Notes

[196] According to Nyingchak GyelSnying lcags rgyal (in personal communication), a researcher at the Tibetan Autonomous Region Museum, who was on the 2001 Chinese archaeological expedition to DingdumSdings zlum, the name of the site is TingtongRting stong (Brown Bear).
[197] It is in close proximity to the west bench that Mark Aldenderfer and his Chinese colleagues carried out important archaeological excavations in 2001 (31° 40.20΄ N. lat. / 79° 49.14΄ E. long.). They refer to this site phonetically as “Dindun.” In unearthed residential structures, dated 550 to 100 BCE, this team discovered domestic pillars and other artifacts. See Aldenderfer, Mark. “A New Class of Standing Stone from the Tibetan Plateau.” The Tibet Journal 28, nos. 1-2 (2003): 3-20; Mark Aldenderfer, and Holley Moyes, “Excavations at Dindun, a Pre-Buddhist Village Site in Far Western Tibet,” in Proceedings of the International Conference on Tibetan Archaeology and Art, ed. Huo Wei and Li Yongxian (Chengdu: Center for Tibetan Studies, Sichuan Union University, 2004).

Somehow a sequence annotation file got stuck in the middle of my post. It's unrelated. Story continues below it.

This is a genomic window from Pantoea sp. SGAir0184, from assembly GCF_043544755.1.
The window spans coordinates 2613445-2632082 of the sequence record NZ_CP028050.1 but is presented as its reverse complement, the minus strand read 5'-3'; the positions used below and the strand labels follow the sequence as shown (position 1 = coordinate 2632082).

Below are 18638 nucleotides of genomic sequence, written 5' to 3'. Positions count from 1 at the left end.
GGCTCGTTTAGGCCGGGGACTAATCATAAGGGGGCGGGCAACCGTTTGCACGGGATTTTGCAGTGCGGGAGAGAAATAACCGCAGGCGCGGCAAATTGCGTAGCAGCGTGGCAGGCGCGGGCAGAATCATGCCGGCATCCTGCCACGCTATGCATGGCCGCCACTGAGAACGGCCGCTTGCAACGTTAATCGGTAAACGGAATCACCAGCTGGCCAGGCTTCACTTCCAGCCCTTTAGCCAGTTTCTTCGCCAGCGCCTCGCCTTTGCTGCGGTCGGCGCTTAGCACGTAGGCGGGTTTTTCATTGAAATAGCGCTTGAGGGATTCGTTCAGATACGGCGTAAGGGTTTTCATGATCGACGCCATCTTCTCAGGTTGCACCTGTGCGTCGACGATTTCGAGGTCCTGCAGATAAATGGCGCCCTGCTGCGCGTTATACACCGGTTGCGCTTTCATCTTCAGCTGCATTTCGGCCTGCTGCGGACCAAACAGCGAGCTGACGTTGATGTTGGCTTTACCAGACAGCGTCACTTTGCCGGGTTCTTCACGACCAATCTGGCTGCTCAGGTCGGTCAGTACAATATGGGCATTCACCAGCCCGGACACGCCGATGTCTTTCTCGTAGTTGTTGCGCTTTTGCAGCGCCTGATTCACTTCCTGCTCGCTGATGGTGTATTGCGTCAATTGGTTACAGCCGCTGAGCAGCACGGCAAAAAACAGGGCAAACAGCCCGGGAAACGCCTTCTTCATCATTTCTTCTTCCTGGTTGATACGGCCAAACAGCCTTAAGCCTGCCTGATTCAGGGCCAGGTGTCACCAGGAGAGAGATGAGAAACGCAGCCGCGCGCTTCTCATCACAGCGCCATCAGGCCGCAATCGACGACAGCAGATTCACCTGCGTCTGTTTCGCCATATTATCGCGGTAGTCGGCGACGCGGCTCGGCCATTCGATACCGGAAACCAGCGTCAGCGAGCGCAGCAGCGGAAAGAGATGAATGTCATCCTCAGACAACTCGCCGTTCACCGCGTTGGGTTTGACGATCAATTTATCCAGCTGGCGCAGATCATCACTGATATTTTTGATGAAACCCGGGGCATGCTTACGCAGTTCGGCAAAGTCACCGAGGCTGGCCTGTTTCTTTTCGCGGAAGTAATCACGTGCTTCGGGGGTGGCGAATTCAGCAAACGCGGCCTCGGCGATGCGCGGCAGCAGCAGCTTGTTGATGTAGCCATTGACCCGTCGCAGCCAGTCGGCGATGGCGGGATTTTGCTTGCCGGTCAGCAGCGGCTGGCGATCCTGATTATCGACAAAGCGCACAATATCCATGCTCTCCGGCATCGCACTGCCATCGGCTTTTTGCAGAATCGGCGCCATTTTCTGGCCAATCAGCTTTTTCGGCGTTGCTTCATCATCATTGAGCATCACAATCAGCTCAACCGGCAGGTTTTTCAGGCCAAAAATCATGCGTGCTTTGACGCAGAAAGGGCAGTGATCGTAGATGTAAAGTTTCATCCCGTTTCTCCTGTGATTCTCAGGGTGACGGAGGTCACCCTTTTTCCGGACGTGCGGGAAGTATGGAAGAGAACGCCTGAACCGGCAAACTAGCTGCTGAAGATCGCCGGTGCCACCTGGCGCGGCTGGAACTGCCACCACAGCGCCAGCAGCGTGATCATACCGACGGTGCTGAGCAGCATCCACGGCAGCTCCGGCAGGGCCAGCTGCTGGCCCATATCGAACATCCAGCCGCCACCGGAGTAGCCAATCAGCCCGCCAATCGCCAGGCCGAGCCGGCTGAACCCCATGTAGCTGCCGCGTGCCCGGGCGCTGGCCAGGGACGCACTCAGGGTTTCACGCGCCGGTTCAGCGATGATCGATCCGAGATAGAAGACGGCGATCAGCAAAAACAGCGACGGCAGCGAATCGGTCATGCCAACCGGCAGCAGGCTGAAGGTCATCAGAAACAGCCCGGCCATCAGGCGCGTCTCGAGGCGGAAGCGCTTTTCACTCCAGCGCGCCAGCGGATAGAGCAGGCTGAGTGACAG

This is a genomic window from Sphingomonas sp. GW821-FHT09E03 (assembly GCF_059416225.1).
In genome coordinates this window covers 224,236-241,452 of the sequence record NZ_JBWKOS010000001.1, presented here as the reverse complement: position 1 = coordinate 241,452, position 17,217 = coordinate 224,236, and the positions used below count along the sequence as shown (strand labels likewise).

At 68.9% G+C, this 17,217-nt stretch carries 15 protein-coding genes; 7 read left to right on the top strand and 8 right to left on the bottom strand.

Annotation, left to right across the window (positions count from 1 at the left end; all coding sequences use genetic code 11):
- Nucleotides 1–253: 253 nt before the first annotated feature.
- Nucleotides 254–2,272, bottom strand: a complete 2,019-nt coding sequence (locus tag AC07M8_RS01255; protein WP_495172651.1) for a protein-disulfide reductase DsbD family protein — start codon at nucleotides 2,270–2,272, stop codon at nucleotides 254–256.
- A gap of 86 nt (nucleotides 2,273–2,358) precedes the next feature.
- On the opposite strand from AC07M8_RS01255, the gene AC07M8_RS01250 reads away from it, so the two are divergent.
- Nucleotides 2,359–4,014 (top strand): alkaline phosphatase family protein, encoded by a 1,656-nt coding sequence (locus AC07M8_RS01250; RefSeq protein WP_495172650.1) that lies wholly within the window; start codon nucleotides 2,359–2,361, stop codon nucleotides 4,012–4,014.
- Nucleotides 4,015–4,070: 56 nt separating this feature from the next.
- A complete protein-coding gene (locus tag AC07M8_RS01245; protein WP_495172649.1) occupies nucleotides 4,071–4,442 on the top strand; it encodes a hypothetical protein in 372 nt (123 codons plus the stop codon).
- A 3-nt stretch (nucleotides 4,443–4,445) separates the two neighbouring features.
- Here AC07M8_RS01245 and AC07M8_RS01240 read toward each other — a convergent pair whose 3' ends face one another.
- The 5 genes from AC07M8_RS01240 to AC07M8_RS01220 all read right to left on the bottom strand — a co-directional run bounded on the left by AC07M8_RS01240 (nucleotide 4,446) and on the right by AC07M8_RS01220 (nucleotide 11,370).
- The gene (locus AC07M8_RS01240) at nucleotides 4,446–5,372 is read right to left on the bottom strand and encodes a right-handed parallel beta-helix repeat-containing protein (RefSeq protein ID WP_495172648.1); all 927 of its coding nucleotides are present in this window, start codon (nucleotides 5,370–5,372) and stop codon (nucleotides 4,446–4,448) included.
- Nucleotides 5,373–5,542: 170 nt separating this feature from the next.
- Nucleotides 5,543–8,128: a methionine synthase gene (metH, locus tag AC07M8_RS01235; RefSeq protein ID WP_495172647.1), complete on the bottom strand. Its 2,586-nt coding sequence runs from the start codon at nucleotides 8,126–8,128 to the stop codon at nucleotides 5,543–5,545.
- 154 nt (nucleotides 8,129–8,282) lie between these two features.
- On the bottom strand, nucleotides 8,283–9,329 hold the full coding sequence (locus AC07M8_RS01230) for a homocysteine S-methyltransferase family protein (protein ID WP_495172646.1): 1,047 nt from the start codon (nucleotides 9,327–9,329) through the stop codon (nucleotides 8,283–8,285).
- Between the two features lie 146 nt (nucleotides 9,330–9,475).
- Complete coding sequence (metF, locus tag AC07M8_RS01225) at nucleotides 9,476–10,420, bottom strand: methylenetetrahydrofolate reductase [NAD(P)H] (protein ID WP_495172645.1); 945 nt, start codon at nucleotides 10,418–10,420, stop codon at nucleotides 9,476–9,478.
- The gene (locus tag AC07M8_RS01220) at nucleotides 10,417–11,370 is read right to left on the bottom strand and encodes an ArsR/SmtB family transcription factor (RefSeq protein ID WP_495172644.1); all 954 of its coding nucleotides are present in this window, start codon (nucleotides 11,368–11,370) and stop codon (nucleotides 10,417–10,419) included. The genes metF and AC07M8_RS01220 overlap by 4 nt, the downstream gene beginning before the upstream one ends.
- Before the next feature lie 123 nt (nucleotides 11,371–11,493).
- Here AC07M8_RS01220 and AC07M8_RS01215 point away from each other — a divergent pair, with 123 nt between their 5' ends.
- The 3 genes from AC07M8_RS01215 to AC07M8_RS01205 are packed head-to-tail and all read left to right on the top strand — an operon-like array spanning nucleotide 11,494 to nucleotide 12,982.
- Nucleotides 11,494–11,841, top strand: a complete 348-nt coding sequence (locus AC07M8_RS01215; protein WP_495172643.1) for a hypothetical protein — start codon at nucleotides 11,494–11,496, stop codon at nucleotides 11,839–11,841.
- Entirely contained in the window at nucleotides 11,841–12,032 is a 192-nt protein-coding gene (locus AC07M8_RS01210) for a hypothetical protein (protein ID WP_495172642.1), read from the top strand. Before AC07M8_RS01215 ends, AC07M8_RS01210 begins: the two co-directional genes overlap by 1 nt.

[198] These excavations at DingdumSdings zlum were carried out by Huo Wei, Mark Aldenderfer and their various colleagues in 2001. Ten of the 27 tombs charted at the site (60,000 m²) were excavated. A radiometric assay of a sample (type not specified in text) from DingdumSdings zlum M6 furnished a date of 2370 +/- 80 BP. See Chinese Institute of Tibetology, Sichuan University, “Trial Excavation of Ancient Tombs on the Piyang-Donggar Site in Zanda County, Tibet,” Kaogu 6 (2001): 14-31. The scant chronometric evidence assembled suggests that the tombs of DingdumSdings zlum belong to the Iron Age. In the present survey, 23 funerary structures (including the 10 specimens that were excavated) have been documented. The locations of the other four specimens noted in the above study are not clear.
[199] The measured maximum depth of the grave pits in this inventory may be at variance with their original depth, as a few instances of infilling (since the time the excavations were carried out) were observed.
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Note Citation for Page

John Vincent Bellezza, (Charlottesville, VA: Tibetan & Himalayan Library, 2010), .

Bibliographic Citation

John Vincent Bellezza. . Charlottesville, VA: Tibetan & Himalayan Library, 2010.